This article was written by me in early 2020, documenting my journey of relearning programming. Looking back now, although some of the technical understandings mentioned in the article may seem naive (please ignore the technical details in this article), it is still quite interesting. Coincidentally, the number of articles on my blog has reached 100, so I have brought this article back to remind myself of my original intentions.
This article introduces several third-party open-source libraries used in the development of Health Notes.
The final stages of a project are often the most tedious.
After over half a year of accumulation and preparation, and two months of development, Health Notes 2.0 was launched yesterday.
The National Day and Mid-Autumn Festival holiday is about to end, and it's been a while since my last essay. In recent days, I have been continuing the development process while also expending considerable effort to deal with various bugs and anomalies in iOS 14.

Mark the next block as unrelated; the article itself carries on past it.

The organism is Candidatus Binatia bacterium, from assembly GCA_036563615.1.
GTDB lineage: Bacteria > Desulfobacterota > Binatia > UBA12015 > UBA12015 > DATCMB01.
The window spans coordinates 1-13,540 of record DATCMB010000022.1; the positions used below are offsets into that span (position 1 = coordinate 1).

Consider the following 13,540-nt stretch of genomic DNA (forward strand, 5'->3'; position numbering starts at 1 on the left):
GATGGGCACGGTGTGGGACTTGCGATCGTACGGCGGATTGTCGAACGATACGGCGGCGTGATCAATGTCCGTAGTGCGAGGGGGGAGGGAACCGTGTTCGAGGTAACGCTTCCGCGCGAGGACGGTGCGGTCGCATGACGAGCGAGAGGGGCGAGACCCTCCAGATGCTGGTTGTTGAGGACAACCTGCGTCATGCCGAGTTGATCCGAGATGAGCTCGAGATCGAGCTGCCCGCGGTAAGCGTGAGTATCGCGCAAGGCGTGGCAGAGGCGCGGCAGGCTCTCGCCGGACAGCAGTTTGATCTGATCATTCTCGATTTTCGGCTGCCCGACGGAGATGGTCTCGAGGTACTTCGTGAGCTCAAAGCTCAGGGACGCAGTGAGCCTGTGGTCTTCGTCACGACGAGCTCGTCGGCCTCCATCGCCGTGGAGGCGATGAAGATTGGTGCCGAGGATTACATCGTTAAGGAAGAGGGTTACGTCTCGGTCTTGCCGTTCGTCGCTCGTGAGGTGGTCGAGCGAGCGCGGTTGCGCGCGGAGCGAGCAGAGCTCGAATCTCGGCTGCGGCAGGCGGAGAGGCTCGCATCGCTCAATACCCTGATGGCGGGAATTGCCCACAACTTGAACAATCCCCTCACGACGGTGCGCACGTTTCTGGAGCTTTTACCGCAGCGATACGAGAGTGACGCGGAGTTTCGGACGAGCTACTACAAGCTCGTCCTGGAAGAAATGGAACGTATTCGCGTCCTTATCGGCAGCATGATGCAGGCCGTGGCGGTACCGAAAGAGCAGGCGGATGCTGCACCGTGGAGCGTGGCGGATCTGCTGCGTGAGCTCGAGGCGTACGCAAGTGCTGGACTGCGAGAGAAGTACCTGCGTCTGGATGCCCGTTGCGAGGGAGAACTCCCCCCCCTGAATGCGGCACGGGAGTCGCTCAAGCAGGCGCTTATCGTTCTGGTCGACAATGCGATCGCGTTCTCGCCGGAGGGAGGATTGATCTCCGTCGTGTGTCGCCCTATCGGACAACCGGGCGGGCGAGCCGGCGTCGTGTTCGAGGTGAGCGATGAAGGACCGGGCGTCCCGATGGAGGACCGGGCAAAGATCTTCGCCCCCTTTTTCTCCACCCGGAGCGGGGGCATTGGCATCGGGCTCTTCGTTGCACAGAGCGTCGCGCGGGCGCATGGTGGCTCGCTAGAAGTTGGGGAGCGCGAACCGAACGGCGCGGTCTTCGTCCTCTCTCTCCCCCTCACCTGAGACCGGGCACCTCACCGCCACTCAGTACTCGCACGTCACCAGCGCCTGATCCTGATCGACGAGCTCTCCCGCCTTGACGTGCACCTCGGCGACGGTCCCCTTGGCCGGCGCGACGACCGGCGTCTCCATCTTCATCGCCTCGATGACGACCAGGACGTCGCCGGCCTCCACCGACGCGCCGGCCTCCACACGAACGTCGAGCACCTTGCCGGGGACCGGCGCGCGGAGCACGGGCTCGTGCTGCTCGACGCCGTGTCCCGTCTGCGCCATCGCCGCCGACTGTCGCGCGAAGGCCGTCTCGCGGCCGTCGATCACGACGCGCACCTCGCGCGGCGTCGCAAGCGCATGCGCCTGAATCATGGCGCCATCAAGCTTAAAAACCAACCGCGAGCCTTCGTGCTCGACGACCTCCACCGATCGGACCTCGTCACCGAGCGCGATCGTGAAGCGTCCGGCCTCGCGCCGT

This week, I haven't had much energy or mood for coding. Over the last few days, building on the unified sheet management and real-time Form base, I completed a Sheet that can control the cancel gesture. This has been a significant missing feature in SwiftUI for a long time.
Due to a family member's sudden illness, I have been frequently visiting the hospital recently, which has significantly limited my time for development.
Due to other miscellaneous matters this week, I could only guarantee about 2-3 hours per day for development, so there hasn't been much progress. However, fortunately, I don't have any explicit progress targets.
Health Notes has been online since January 2020, and now more than half a year has passed. During this period, I have gained further understanding and knowledge of Swift, SwiftUI, CoreData, etc. Most of the issues and uncertainties I faced during the development of version 1.0 have been resolved.